“You saw the man resurface and run away?” I nodded. “That's despicable!” I was surprised by his choice of words. It was the same thing the man, Billy, had said. “What kind of man would abandon a helpless woman to her death?”
It was a rhetorical question, so I remained silent as I stared out across the Mall.
“It is bad enough you had to witness the accident, but to be exposed to that type of woman in life and in death. . . .”
“You know I've seen worse,” I reminded him. Should I tell him that I'd twice been to the establishment where the dead woman worked? I would, I decided, but said nothing yet.
He nodded slowly. “Yes, you have. I'm proud of how well you are taking the whole affair.” He took my hand, turned it over, and put two fingers to my wrist. “Not even a rapid pulse.”
“It happened hours ago.”
“Yes, but you do seem much calmer about it. Remember how shocked you were when you found that man's body in Grotto Spring?” How could I forget anything about my stay in Eureka Springs? I'd found two dead bodies and had met Walter. It wasn't a trip easily forgotten. “Your heart raced for a while.”
“You're right. I am calmer. Since my visit to St. Joe and resolving my fears surrounding my father's death, I've found that I'm not nearly as excitable. If I'd been told a few years ago I was going to accompany Sir Arthur to Coxey's camp, I would've been apprehensive. Now it sounds thrilling.” Walter smiled.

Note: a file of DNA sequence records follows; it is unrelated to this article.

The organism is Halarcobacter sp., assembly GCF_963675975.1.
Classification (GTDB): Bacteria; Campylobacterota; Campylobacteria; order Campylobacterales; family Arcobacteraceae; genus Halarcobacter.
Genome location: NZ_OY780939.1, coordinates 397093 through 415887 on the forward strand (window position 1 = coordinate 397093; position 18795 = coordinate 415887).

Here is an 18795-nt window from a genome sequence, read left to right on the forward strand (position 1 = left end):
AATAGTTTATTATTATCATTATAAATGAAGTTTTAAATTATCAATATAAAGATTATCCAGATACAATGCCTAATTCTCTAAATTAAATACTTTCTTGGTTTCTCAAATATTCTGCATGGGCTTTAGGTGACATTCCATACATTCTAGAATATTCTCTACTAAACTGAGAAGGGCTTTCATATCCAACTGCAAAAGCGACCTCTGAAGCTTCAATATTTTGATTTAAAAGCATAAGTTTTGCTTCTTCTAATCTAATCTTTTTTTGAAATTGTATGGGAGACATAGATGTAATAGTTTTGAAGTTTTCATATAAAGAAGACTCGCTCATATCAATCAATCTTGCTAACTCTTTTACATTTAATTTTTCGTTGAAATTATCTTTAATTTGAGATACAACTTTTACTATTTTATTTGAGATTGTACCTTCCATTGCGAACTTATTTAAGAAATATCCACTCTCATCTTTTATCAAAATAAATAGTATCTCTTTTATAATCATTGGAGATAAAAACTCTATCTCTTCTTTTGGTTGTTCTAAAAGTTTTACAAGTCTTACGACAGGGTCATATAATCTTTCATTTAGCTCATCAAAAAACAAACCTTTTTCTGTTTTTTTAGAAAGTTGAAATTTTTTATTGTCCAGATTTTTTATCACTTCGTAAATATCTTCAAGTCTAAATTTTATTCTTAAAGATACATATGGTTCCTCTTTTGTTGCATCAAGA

“Next!” yelled the attendant near the elevator. “Next elevator to the top.”
We scuttled into the building, joining the other thrill seekers, and took our places in the elevator. When everyone was inside, the elevator doors clanked closed. With a low grinding noise and a jerk, it started its slow ascent.
“This should prove to be thrilling too. I've wanted to do this since they finished it ten years ago,” I said. I sounded brave, but I was more than grateful that Walter and I stood arm in arm. My knees were a bit weak just thinking about being in an elevator for the ten-minute ascent. His closeness, like everything about Walter, made me feel safe while at the same time sending delicious chills through my body.
“And I've been wanting to do this since I saw you this morning.” Walter kissed me, right in front of everyone. “I can't wait until you're my wife, Hattie,” he whispered, his breath tickling my ear.
“Well, you'll have to, Dr. Grice. We don't even have Sir Arthur's blessing yet.” Walter groaned his disapproval as the guide pointed out, through the metal bars of the elevator, a memorial stone from the state of Iowa set into the wall of the monument.
“Over 175 stone tablets are set into the interior walls of the monument,” our guide said. “Most of the stones date from 1849 through 1855. Every state has its own stone, as do various cities and towns, foreign countries, fraternal and community organizations, and individual personages. The stones are made of marble, granite, limestone, sandstone, soapstone, and even jade. No two stones are alike. You will be able to see many of them before we reach the top.”